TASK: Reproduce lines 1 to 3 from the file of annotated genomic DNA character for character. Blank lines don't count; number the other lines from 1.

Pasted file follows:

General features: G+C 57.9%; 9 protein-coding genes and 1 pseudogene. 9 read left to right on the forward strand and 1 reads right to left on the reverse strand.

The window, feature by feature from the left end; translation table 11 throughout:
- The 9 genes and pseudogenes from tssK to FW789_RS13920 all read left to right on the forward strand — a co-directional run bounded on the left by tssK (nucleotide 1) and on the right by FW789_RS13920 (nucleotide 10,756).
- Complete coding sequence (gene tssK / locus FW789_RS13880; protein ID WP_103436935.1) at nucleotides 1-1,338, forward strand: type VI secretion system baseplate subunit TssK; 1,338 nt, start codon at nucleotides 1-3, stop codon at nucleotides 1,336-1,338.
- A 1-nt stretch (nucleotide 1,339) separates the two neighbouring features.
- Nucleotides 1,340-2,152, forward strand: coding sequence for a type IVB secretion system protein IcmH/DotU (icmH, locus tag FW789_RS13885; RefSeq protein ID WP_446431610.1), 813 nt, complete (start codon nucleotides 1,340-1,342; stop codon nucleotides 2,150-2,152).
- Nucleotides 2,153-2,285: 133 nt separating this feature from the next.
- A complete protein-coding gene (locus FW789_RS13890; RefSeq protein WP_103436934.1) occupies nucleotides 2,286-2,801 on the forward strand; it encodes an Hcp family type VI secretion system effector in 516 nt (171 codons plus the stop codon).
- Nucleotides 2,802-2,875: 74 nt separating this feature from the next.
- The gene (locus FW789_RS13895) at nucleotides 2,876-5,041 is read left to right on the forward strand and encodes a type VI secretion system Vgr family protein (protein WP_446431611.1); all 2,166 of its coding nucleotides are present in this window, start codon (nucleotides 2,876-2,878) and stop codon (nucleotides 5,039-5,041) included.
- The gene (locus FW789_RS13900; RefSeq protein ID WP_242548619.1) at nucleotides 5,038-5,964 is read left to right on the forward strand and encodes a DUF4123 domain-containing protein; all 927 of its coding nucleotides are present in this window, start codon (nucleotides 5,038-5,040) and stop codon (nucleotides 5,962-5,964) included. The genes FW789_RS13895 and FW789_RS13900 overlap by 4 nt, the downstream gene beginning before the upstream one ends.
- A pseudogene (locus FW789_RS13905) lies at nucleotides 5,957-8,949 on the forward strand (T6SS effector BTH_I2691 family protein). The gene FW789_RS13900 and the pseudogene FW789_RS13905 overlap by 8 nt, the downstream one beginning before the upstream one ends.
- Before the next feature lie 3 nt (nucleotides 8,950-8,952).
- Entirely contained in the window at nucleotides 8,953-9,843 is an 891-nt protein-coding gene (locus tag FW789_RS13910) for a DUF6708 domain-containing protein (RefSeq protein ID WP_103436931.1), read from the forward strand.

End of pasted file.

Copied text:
General features: G+C 57.9%; 9 protein-coding genes and 1 pseudogene. 9 read left to right on the forward strand and 1 reads right to left on the reverse strand.

The window, feature by feature from the left end; translation table 11 throughout:
- The 9 genes and pseudogenes from tssK to FW789_RS13920 all read left to right on the forward strand — a co-directional run bounded on the left by tssK (nucleotide 1) and on the right by FW789_RS13920 (nucleotide 10,756).